signal molecules [2, 7]. However the question of a role of epithelial-mesenchymal regulation in taste bud morphogenesis initiation during embryonal development of mammalians remains controversial. Some authors consider the contact of nerve fibers with lingual epithelium to be necessary for the beginning of taste bud cells differentiation [8, 9], while the others believe that taste bud progenitor cells are already determined on early stages of taste placodes development under control of focal signals [10-12]. Over the last 10 years in lingual epithelium of mice embryos there have been found numerous factors and signal molecules participating in regulation of processes of taste buds and papillae differentiation, Sox2 being one of them [2, 6, 13]. Sox2 or SoxB1-HMG-box transcription factor plays an important role in mammalian development. It is abundantly expressed in the anlage of mammalian central nervous system and is also necessary for the development of retinal and inner ear sensory cells [14-16]. High level of Sox2 expression in mice lingual epithelium is found in epithelial placode cells, in fungiform papillae epithelium and in mature taste buds [6]. Hypomorphic mutations in mice have shown that if the level of Sox2 expression reaches only 20% from the norm the epithelial placodes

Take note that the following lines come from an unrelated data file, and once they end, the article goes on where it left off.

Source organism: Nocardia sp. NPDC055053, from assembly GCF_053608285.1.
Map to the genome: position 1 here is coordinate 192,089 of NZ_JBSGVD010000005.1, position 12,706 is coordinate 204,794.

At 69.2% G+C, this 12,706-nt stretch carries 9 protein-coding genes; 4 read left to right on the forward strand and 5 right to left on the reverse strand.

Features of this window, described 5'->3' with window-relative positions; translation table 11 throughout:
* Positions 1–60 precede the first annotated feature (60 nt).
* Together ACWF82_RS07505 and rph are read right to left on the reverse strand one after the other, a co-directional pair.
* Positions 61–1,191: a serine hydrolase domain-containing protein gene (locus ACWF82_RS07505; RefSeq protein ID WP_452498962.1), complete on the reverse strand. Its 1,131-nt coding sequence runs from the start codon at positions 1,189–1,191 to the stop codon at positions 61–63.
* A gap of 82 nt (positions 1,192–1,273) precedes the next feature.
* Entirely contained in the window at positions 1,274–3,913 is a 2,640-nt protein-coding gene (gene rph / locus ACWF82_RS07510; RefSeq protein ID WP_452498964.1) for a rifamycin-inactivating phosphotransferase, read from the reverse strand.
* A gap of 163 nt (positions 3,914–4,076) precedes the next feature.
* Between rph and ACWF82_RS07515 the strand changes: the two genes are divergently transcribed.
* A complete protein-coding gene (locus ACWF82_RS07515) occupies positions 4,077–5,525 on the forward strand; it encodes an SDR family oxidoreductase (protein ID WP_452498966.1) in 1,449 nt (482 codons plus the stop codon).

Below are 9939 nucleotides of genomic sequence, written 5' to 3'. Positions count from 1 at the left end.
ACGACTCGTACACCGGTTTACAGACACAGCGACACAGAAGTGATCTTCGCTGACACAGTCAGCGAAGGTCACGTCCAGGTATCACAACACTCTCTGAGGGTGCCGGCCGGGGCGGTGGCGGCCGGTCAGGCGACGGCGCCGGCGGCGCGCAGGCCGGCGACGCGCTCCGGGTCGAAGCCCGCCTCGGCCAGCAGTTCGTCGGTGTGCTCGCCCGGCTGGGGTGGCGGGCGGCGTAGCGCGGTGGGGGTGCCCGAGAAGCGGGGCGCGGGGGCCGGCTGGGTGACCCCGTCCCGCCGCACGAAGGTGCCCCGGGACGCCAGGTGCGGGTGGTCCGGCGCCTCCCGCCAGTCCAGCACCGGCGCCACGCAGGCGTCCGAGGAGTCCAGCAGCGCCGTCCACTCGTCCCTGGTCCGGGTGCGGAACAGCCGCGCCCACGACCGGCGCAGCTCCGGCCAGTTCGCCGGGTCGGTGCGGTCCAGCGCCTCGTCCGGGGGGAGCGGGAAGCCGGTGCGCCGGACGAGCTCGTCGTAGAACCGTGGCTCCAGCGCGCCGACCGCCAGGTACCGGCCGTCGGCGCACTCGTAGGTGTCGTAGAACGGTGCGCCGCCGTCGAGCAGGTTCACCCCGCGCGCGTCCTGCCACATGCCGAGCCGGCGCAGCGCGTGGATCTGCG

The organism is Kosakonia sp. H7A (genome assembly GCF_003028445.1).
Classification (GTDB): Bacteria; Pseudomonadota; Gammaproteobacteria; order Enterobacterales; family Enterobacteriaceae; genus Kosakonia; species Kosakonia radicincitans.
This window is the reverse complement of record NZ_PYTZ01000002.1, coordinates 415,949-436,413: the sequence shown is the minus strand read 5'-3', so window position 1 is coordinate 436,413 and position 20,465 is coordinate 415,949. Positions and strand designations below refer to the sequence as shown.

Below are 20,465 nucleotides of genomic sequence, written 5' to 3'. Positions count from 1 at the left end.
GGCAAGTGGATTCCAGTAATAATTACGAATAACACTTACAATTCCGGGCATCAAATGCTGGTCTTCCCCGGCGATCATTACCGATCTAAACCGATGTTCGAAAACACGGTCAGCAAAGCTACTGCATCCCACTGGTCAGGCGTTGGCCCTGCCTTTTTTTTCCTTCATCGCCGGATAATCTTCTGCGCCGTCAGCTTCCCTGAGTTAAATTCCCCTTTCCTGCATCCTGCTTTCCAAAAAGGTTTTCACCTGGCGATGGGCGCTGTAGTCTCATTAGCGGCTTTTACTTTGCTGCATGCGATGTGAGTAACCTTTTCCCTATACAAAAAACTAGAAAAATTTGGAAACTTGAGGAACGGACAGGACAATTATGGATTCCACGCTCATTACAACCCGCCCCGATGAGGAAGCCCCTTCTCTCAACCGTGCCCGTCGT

For contacts: Kurtova Anastasiya Igorevna, phone +7 926-233-21-66; e-mail: reptofly@gmail.com

Sox2 Distribution in Lingual Epithelium of Human Embryos and Fetuses СТМ J 2014 — vol. 6, No.1 23

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form but mature taste papillae and buds are missing [6]. Represented facts suggest that Sox2 is one of the key factors in taste papillae morphogenesis regulation. However, it is difficult to assess the participation of Sox2 factor in differentiation initiation of mice taste bud cells due to chronologic convergence of processes of taste buds and papillae morphogenesis in rodents.